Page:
Every time I read an article about a futuristic development of some kind (flying cars, mapping the entire surface of the moon, bionic hands, batteries made of paper), I find myself asking some variation on this question:
When is the future going to get here?
I'm sure a lot of the science fiction I've immersed myself in has influenced my expectations, I have a pronounced taste for near and intermediate future visions, where things happen in the 21st century. Consequently, my expectations of the 21st century are intense. We should have Earth orbit colonies. We should have solar sails. We should have self-cleaning clothing, medical nanobots, Methusaleh lifespans, teleportation, android servants, an end to poverty, war, hunger, and weather control. There's more; I can go on like this pretty much all day. The point is... where is that stuff? We don't even have a space elevator. Hell, we don't even have a high-functioning space program. This strikes me as pretty inexcusable.
Don't people know this is the future already? Don't people know, that we could have had all these things, if only we were even working on it? Even the major drivers of innovation (the sex-for-money industries, grinding poverty, and arms races) aren't really getting us there. The reluctant conclusion I have come to is that things aren't bad enough yet.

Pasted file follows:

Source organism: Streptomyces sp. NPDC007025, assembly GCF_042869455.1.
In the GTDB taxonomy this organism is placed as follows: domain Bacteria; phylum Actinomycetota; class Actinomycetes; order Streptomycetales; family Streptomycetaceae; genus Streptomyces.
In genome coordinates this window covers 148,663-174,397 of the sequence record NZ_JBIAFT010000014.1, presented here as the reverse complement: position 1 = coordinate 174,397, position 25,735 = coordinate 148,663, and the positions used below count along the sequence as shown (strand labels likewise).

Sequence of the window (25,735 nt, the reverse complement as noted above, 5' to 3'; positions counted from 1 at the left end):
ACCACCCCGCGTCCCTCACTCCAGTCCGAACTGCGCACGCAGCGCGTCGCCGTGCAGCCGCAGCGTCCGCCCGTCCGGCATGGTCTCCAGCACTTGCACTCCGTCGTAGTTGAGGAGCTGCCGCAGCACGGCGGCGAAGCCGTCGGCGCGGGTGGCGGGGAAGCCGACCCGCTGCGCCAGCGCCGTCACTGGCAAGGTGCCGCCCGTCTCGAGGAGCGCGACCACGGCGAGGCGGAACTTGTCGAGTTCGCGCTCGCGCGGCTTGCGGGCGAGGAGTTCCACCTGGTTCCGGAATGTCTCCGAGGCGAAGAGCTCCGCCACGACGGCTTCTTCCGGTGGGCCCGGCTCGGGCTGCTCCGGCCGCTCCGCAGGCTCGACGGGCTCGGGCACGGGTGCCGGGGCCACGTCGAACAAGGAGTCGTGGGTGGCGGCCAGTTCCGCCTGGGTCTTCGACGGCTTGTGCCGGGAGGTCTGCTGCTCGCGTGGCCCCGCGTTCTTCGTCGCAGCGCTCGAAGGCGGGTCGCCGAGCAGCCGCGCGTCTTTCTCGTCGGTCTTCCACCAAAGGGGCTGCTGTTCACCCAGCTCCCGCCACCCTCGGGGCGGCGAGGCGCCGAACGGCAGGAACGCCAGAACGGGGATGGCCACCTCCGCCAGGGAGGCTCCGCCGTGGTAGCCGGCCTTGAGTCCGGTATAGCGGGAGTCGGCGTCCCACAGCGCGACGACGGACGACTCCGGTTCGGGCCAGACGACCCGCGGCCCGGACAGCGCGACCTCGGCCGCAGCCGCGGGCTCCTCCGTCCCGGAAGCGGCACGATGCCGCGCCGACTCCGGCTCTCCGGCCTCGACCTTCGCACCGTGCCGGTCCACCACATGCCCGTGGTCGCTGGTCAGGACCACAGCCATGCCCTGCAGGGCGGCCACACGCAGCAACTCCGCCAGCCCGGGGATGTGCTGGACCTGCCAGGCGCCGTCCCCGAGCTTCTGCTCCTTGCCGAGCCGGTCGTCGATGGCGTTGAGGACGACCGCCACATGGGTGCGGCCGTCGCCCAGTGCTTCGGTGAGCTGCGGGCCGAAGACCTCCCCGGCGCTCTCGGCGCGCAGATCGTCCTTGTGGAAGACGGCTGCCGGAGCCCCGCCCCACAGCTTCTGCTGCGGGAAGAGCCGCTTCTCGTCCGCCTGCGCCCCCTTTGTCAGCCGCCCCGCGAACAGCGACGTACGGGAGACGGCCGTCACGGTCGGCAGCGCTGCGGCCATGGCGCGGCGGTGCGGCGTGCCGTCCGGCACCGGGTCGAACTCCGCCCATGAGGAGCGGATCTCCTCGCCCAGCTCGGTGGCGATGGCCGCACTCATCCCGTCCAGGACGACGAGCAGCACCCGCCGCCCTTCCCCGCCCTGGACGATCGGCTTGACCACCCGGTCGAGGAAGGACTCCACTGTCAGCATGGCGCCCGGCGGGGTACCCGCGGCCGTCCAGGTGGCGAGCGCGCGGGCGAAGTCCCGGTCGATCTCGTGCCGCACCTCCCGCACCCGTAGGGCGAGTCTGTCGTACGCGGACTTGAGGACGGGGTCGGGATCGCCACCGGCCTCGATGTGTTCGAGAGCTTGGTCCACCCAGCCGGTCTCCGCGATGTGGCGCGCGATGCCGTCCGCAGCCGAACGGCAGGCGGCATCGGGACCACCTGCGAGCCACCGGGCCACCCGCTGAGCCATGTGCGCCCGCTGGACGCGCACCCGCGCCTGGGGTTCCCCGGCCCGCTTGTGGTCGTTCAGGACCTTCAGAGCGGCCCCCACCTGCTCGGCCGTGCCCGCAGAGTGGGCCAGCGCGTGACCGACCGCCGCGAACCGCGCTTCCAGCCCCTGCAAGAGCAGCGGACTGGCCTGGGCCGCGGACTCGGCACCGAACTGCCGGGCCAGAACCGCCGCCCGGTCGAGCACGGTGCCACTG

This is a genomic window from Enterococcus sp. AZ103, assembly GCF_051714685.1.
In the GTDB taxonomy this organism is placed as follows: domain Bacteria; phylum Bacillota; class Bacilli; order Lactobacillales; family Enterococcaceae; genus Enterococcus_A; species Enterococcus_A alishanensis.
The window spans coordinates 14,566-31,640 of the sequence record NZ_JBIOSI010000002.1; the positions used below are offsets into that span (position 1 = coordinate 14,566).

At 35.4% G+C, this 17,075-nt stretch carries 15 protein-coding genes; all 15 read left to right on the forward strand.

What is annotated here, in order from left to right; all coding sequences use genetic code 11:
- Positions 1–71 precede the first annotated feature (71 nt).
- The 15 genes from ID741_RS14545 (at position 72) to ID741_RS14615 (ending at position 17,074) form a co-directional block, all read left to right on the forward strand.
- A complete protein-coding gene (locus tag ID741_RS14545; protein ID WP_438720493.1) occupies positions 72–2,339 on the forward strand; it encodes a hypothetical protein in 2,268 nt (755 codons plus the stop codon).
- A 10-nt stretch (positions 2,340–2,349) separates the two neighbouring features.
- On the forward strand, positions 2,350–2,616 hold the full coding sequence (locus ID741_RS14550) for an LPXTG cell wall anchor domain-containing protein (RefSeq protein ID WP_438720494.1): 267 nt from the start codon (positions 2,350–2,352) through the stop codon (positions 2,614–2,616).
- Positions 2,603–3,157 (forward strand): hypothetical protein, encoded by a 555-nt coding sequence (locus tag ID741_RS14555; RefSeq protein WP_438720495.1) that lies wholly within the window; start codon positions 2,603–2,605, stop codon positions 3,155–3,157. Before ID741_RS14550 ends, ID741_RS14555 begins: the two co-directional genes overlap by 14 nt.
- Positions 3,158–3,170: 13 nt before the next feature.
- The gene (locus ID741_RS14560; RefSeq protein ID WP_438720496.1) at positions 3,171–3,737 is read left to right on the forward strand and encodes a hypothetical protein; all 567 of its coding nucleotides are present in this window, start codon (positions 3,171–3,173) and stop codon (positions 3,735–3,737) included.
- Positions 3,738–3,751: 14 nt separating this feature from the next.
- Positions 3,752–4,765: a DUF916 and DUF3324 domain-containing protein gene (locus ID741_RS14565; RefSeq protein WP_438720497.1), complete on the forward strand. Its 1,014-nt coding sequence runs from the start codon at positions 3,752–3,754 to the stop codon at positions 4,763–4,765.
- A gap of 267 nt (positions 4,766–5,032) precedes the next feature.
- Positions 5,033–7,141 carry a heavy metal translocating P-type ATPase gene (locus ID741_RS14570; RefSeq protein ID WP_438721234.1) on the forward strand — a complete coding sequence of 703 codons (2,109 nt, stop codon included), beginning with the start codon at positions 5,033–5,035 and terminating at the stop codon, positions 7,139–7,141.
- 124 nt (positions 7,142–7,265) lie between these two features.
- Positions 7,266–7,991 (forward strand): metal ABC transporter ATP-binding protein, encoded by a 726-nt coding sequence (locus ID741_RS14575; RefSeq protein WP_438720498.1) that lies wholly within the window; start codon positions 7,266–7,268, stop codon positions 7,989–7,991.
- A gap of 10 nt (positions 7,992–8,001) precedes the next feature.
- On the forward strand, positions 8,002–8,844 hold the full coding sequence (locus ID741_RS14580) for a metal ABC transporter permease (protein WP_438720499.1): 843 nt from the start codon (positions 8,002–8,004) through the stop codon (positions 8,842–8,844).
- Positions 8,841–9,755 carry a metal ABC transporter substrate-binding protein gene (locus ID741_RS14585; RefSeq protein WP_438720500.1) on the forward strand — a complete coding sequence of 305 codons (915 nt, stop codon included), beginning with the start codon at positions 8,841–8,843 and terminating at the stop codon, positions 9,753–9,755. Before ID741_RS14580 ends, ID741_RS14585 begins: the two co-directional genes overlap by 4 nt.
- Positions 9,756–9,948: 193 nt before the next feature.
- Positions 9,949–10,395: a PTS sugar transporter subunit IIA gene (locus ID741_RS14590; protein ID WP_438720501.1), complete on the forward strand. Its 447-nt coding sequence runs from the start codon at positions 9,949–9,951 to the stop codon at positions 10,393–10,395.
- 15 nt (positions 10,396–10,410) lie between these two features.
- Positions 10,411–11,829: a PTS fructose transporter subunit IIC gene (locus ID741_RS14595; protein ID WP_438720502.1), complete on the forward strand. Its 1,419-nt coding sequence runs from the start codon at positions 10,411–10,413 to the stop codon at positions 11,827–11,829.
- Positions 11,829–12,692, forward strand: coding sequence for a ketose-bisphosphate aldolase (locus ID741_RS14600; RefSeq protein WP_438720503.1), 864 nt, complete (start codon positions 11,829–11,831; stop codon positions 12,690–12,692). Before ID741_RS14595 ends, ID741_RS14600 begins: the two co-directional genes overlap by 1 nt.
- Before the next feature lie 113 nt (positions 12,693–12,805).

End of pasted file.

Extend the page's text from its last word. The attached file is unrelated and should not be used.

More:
Human beings love and hate change, all at once. We'll embrace the things that aren't too threatening (cell phones, lightweight waterproof fabrics, vision corrective laser surgery) but there is apparently no reason to chase the big game. Who needs a space elevator? Who needs a moon base?
In fact, who needs the future? People seem to fantasize constantly about returning to... nature? the past? a simpler time? What do those people want? outdoor plumbing? Cholera? Typhoid? Polio? The freedom to enjoy the butter you make yourself, because the things you have to do to make your own butter are sufficient to keep that heart attack at bay? I take this pining for the imaginarily romantic past as a sign of either a fear for, or at least a tacit acknowledgment of, the future. It means that things ARE changing. If things weren't changing, no one would need to retreat.
I suspect my real complaint is that, unlike the past, the future comes incrementally. It isn't delivered wholesale to my doorstep. I won't wake up in The World of Tomorrow. And, I probably won't live to see anything on my list happen. Believe me, I keep track, I know which of those things are under development right now, and I just don't see most of them happening in a timely fashion.
Well, self-cleaning clothing, maybe.